In partnership with the University of Queensland and Australia Zoo, Wildlife Warriors are making monumental strides in the field of crocodilian research and conservation. Steve Irwin began formal crocodile research in 1996 – and today, his capture and study techniques remain the most advanced in the world, used in every continent that crocodiles inhabit.
The long-term study has been conducted on the Steve Irwin Wildlife Reserve since 2008, shortly after the property was established in Steve's honour. "What better way to honour Steve's legacy, than to conserve the animals he loved so dearly, and in one of his favourite places on the planet," said Wildlife Warriors Founder, Dr Terri Irwin.
This world-renowned research project focuses on capturing and tagging estuarine crocodiles, lovingly known as salties, in the Wenlock River running through the protected Steve Irwin Wildlife Reserve in Far North Queensland's Cape York.
This year, the research reached a milestone. On 20th August, we added a beautiful crocodile named Stevie to the research project. Stevie is the 200th crocodile to be tagged and tracked in the Wenlock River.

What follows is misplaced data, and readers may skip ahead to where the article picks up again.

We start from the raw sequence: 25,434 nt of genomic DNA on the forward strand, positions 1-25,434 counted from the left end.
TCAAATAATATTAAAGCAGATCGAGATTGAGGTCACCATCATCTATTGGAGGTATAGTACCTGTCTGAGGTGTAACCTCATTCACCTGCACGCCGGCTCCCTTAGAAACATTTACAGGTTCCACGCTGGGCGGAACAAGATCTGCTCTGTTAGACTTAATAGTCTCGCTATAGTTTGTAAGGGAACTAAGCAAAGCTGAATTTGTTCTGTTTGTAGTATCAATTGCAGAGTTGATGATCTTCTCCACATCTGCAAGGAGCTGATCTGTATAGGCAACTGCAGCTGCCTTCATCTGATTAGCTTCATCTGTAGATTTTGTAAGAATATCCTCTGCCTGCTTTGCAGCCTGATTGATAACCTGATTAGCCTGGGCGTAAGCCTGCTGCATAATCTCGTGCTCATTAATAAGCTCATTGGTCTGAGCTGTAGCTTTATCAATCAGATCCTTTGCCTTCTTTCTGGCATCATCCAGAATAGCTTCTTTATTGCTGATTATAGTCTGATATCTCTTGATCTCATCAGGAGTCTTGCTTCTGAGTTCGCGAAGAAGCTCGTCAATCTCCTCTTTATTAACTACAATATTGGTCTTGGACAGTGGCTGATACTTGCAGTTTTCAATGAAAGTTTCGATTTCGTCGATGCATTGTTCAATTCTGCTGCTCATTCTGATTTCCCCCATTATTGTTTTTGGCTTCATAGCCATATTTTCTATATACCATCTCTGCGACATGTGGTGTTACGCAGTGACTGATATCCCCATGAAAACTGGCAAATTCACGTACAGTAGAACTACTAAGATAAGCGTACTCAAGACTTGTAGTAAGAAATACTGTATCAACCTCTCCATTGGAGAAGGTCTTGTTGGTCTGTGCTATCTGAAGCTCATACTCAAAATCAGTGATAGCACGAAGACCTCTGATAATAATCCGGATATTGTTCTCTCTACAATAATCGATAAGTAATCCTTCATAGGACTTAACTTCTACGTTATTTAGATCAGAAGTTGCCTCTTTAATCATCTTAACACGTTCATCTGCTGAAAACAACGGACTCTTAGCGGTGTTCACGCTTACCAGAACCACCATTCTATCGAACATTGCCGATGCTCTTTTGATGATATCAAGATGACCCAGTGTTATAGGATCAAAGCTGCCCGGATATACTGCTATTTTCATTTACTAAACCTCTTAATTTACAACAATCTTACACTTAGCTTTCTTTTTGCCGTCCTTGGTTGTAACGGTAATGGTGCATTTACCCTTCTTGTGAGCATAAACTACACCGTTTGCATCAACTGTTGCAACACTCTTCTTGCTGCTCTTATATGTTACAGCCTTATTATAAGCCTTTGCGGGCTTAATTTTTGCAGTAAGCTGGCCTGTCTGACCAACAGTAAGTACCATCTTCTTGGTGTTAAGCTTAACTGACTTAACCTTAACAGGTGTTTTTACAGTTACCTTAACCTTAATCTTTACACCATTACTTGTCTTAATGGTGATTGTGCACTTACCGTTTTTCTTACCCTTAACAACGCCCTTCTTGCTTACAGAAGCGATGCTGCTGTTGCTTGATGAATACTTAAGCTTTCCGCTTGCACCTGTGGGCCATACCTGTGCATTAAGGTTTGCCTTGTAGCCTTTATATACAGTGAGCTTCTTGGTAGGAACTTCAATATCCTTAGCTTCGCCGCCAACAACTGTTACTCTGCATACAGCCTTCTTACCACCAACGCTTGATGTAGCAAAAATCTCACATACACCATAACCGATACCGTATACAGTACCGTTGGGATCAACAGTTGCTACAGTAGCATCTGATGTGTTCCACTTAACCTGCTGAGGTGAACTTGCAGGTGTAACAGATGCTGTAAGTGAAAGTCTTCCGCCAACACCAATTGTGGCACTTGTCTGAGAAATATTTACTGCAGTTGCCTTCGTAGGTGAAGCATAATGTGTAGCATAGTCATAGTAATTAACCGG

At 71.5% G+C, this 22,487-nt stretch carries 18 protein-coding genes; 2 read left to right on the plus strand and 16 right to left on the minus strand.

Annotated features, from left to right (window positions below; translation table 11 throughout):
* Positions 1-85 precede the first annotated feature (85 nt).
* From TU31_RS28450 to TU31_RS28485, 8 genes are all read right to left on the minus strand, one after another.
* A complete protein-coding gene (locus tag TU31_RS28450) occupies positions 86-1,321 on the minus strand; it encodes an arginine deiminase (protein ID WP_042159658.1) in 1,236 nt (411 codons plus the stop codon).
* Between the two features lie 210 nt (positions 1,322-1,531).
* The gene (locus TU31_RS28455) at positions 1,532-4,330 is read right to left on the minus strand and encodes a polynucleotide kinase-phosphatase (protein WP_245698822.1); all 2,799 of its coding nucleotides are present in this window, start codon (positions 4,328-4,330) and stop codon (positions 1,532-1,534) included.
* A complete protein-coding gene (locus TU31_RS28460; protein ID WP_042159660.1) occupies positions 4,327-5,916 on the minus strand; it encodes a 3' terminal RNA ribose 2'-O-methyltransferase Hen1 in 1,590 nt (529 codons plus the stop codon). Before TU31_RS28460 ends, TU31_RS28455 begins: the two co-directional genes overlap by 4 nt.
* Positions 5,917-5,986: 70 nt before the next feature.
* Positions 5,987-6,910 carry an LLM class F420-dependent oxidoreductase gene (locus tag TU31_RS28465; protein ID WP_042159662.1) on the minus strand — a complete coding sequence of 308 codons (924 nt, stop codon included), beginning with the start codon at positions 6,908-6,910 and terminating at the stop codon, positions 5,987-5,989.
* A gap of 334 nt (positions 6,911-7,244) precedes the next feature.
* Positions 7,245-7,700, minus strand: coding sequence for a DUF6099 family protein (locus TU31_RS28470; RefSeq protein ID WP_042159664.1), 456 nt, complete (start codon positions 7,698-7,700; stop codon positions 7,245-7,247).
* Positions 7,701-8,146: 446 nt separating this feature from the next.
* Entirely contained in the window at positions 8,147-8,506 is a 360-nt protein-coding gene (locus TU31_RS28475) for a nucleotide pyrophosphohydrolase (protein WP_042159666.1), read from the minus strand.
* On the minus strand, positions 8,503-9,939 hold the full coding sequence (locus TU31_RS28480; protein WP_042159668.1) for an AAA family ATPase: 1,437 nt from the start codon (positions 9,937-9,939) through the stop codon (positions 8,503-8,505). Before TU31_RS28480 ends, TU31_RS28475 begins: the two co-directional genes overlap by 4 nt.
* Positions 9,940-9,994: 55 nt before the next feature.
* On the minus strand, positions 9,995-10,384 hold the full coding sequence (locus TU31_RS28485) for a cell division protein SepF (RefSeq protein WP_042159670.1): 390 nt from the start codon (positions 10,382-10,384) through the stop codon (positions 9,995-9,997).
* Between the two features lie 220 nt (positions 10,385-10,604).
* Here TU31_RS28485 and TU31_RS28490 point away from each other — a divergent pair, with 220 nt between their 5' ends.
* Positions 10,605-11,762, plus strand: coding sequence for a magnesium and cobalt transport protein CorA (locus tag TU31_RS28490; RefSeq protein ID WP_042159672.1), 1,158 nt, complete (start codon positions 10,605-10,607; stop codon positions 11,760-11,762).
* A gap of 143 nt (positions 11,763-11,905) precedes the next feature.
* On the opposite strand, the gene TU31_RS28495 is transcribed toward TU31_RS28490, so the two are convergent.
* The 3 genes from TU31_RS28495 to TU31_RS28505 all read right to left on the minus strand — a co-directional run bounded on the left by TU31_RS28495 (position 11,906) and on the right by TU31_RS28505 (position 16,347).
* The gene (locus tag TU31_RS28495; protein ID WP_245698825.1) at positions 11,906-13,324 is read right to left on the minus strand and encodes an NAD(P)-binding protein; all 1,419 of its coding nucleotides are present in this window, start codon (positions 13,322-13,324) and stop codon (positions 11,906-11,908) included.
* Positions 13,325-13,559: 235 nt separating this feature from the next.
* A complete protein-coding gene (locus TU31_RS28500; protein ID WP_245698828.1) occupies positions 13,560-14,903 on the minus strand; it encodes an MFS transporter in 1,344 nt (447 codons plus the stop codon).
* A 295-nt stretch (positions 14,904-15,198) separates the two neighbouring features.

Stevie is 2.9 metres (9 feet 3 inches) long, and is among the largest females in the study. "These big beautiful females are vitally important to the population. Stevie is at the stage that she would be breeding and nesting, ensuring the future of saltwater crocodiles. We rarely catch female crocodiles this big, she is a special girl," said Terri Irwin.
"Reaching 200 crocodiles is a huge milestone for science and crocodile conservation, and I know Steve would be so proud," said Terri. "The research that Steve began has provided insights into the travel range of crocodiles, their ability to return to their habitat after relocation, revolutionary findings on their ability to remain submerged, their behaviour during flood events, diets and feeding habits, as well as nesting behaviours and genetic relatedness studies."